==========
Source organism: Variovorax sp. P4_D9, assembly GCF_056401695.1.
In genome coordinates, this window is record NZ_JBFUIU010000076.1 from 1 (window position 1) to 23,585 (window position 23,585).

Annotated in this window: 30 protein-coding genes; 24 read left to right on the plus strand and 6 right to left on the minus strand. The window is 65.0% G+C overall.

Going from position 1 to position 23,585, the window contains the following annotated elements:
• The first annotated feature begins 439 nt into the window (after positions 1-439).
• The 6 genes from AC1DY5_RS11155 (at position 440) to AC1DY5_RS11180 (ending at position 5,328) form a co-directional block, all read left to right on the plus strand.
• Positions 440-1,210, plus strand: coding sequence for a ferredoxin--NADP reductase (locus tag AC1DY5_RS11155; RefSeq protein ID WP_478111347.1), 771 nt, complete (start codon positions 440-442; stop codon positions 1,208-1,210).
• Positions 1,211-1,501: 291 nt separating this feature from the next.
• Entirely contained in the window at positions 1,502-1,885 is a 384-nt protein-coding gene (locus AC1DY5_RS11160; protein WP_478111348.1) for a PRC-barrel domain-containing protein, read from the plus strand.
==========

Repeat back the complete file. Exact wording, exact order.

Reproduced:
Source organism: Variovorax sp. P4_D9, assembly GCF_056401695.1.
In genome coordinates, this window is record NZ_JBFUIU010000076.1 from 1 (window position 1) to 23,585 (window position 23,585).

Annotated in this window: 30 protein-coding genes; 24 read left to right on the plus strand and 6 right to left on the minus strand. The window is 65.0% G+C overall.

Going from position 1 to position 23,585, the window contains the following annotated elements:
• The first annotated feature begins 439 nt into the window (after positions 1-439).
• The 6 genes from AC1DY5_RS11155 (at position 440) to AC1DY5_RS11180 (ending at position 5,328) form a co-directional block, all read left to right on the plus strand.
• Positions 440-1,210, plus strand: coding sequence for a ferredoxin--NADP reductase (locus tag AC1DY5_RS11155; RefSeq protein ID WP_478111347.1), 771 nt, complete (start codon positions 440-442; stop codon positions 1,208-1,210).
• Positions 1,211-1,501: 291 nt separating this feature from the next.
• Entirely contained in the window at positions 1,502-1,885 is a 384-nt protein-coding gene (locus AC1DY5_RS11160; protein WP_478111348.1) for a PRC-barrel domain-containing protein, read from the plus strand.